St. Vincent is the largest island in this small Caribbean country, with a population of 110,000. The Ministry was looking for the best way to mill thinnings from older Caribbean pine plantations, and from nonnative hardwood species such as Blue Mahoe. They recently purchased a portable sawmill model M7 and training.

The first day was devoted to putting the sawmill together and then putting on a demonstration and press conference. The press conference was scheduled at 2 in the afternoon and the Head of the Ministry of Agriculture would be there! The mill hadn’t been assembled yet, so the pressure was on. I had about 25 people helping me put together the sawmill, and their enthusiasm for the project was inspiring. We had several groups working together under the shade of an almond tree, and before long the M7 began to take shape(albeit, we did put it together 2 or 3 times before it was the right shape).

Demonstration cut

We got a log on the mill and began our first cut right when the TV cameras showed up and the Head of the Ministry of Agriculture, Forestry, and Fisheries was ready to start the press conference. We had a quick press conference during which the Minister expressed his optimism for the project and told of other projects in the Grenadines that he thought the Logosol sawmill would be helpful for. After that, we made a demonstration cut with the cameras rolling and the sawdust flying. I gave a few interviews with the local TV stations and then we finished off the logs and got ready for the next day.
The second day, we positioned the M7 in the back of a 4 wheel drive diesel Toyota pickup and headed up into the edge of the rainforest. The Ministry had some 40 year old Caribbean pine plantations that they were interested in thinning, and we would be making some test cuts in one of their plantations. About 4 or 5 vehicles went up there, with me in the pickup with Franklin, who was the best driver in all of St. Vincent. Negotiating the traffic in St. Vincent was an everyday adventure, and Franklin was the best at this, thankfully for me.
As soon as we arrived, the rain started, but that didn’t slow us down. We set up the M7 in the rain, and they dropped a pine tree and pulled the log out of the forest and onto the mill. Once we got the log situated, we began to make some nice cuts on the mill, with everyone there taking a turn. We got in some good training that day, in spite of the rain. The mill proved it could handle the Caribbean pine easily. At the end of the day, we loaded the mill, lumber, and people in the back of the trucks and went back down the mountain.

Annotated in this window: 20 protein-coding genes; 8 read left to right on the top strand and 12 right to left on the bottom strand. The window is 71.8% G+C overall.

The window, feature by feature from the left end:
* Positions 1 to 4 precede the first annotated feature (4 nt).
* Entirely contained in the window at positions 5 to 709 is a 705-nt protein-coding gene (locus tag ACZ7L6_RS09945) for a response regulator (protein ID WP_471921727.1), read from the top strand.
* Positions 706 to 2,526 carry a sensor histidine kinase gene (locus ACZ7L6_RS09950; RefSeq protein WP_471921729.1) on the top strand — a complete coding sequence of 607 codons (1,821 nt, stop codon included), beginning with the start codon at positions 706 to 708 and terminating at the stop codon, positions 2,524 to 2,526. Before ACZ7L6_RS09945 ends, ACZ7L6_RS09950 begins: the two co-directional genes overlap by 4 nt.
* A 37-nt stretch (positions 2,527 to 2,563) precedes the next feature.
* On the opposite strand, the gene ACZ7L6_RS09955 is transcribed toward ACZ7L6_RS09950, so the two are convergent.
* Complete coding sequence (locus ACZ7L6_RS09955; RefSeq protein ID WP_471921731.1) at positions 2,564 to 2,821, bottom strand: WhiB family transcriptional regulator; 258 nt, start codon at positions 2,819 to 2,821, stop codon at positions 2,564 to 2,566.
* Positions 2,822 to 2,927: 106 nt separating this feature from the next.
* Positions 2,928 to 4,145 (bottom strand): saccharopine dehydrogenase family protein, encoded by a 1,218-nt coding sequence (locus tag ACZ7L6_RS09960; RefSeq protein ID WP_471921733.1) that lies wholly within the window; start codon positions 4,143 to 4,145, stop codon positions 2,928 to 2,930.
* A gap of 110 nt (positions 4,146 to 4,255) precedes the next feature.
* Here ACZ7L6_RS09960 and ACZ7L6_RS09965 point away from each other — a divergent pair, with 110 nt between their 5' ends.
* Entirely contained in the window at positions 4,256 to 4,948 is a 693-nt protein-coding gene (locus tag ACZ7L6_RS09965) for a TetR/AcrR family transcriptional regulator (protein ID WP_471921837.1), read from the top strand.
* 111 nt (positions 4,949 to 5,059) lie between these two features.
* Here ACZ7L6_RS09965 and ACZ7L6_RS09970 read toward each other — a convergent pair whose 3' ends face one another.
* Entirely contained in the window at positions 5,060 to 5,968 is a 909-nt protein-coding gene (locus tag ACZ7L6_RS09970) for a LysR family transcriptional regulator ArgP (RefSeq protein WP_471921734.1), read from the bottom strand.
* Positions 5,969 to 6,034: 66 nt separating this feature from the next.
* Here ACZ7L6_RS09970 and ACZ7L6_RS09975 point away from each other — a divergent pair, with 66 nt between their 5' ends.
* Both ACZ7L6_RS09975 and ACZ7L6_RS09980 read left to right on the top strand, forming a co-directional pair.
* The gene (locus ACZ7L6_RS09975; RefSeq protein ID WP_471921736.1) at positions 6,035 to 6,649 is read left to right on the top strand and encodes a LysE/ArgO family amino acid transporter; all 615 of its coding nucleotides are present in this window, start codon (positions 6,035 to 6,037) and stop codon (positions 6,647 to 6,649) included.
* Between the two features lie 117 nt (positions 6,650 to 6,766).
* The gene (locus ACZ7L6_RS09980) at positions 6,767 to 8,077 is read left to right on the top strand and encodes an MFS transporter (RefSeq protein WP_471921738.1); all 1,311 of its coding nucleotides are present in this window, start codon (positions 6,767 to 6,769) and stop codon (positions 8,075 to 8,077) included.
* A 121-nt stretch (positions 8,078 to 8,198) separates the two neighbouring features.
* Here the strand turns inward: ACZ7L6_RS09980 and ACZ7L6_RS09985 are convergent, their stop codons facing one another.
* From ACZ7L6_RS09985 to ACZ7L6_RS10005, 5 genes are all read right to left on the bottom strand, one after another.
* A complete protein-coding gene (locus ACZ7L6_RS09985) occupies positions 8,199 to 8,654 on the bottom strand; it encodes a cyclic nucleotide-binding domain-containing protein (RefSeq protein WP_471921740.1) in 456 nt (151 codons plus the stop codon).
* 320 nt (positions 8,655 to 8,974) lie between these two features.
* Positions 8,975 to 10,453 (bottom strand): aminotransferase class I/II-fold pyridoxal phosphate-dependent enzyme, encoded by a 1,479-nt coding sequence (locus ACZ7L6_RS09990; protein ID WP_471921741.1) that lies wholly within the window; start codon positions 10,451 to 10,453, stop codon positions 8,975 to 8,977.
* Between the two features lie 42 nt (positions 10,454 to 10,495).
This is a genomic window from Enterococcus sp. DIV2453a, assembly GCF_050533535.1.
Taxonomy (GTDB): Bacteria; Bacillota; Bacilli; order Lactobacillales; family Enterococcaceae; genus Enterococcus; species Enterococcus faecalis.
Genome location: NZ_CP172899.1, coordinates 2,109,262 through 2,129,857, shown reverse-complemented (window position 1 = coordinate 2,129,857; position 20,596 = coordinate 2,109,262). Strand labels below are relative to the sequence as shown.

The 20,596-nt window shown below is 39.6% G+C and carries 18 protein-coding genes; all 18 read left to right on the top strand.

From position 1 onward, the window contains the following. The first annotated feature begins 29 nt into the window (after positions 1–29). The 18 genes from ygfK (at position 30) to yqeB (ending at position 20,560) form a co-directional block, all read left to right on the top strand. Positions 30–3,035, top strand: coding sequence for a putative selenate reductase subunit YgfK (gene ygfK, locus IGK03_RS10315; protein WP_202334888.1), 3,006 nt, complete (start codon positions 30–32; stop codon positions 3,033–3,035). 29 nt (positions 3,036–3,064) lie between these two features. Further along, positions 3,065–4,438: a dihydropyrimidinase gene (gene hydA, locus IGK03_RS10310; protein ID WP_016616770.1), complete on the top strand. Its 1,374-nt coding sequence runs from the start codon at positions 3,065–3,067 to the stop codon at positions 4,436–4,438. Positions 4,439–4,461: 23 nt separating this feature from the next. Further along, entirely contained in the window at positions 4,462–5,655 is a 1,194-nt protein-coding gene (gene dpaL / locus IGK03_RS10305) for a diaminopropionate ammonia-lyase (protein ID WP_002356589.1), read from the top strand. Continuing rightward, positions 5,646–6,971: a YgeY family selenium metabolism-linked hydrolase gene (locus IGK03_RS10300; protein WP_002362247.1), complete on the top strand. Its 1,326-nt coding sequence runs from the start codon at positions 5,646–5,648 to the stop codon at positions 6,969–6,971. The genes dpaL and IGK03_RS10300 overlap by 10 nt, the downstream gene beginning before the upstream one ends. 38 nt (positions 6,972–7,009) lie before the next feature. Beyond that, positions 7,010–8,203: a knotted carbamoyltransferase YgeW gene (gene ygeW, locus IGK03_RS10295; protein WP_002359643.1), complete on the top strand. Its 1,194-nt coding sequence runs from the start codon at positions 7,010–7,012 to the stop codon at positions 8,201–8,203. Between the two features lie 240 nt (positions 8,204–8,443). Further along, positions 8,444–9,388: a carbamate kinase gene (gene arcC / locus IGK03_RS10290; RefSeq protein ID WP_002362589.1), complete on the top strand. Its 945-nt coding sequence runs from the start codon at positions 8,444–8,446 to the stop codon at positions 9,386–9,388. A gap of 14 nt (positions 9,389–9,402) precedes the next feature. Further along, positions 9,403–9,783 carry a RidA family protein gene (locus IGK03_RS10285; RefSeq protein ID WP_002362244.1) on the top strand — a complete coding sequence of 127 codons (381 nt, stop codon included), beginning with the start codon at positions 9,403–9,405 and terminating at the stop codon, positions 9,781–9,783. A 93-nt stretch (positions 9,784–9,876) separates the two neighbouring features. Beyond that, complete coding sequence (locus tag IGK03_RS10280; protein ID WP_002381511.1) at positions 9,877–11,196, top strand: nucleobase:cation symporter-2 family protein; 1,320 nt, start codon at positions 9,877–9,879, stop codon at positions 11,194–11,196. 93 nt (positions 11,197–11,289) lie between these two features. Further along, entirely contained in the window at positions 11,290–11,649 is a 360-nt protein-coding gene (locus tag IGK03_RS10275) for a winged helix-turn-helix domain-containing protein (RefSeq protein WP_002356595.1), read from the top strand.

Blue mahoe

The big test for the sawmill would be the next day, when we went up to the edge of the rainforest to mill some Blue Mahoe. Blue Mahoe is a non-native hardwood that has found a home in St. Vincent. It is a very desirable hardwood, with beautiful grain patterns and a variety of coloration within the wood. It will range from reddish to bluish coloration to white within the same log. It makes for some very interesting furniture. The Ministry is interested in harvesting this species and making the wood available to local craftsmen to use in furniture production.
Blue Mahoe is very hard, and grows to impressive sizes quickly in this environment. The log we had waiting for us about a half mile into the rainforest was around 30 inches in diameter. Officials with the Ministry expressed their doubts as to whether the sawmill could successfully mill this species.

Native parrots

We toted the sawmill and equipment in to the site, which was completely inaccessible by mechanized machinery. We selected a log and began to take it apart using the M7 sawmill. The employees of the Ministry were impressed and again everyone there got a chance to cut a board. The lumber in the Blue Mahoe log was beautiful and board after board began to stack up as the day went on. We also had local craftsmen there to see the milling and they also got a chance to try out the Logosol sawmill. At the end of the day, everyone carried out a plank. St. Vincent is absolutely beautiful. During our breaks back at the trailhead, we were able to see native St. Vincent Parrots flying above the trees of the mountainside. The rainforest was very impressive, with many unique species.

Love of the resources

It was a joy to work with the employees of the Ministry of Agriculture, Forestry and Fisheries in St. Vincent. The employees and local craftsmen were very enthusiastic and eager to learn. I was very impressed with their love of their resources and their ongoing efforts to maintain it. I am hoping the M7 will become an integral part of their operations.